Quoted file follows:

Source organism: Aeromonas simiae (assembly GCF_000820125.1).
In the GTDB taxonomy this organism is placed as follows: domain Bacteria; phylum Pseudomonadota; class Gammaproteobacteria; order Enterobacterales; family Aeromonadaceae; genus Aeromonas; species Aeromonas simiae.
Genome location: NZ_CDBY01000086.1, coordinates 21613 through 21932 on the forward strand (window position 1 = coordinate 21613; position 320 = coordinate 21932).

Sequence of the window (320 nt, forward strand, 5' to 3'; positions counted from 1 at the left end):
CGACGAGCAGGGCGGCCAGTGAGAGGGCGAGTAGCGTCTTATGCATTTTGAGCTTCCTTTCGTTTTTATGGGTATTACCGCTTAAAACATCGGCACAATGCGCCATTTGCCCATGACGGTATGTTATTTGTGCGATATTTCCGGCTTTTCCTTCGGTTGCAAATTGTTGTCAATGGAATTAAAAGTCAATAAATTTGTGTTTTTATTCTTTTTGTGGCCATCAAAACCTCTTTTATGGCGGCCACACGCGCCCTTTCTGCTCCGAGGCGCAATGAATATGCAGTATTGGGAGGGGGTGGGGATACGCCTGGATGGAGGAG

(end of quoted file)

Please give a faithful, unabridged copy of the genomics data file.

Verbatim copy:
Source organism: Aeromonas simiae (assembly GCF_000820125.1).
In the GTDB taxonomy this organism is placed as follows: domain Bacteria; phylum Pseudomonadota; class Gammaproteobacteria; order Enterobacterales; family Aeromonadaceae; genus Aeromonas; species Aeromonas simiae.
Genome location: NZ_CDBY01000086.1, coordinates 21613 through 21932 on the forward strand (window position 1 = coordinate 21613; position 320 = coordinate 21932).

Sequence of the window (320 nt, forward strand, 5' to 3'; positions counted from 1 at the left end):
CGACGAGCAGGGCGGCCAGTGAGAGGGCGAGTAGCGTCTTATGCATTTTGAGCTTCCTTTCGTTTTTATGGGTATTACCGCTTAAAACATCGGCACAATGCGCCATTTGCCCATGACGGTATGTTATTTGTGCGATATTTCCGGCTTTTCCTTCGGTTGCAAATTGTTGTCAATGGAATTAAAAGTCAATAAATTTGTGTTTTTATTCTTTTTGTGGCCATCAAAACCTCTTTTATGGCGGCCACACGCGCCCTTTCTGCTCCGAGGCGCAATGAATATGCAGTATTGGGAGGGGGTGGGGATACGCCTGGATGGAGGAG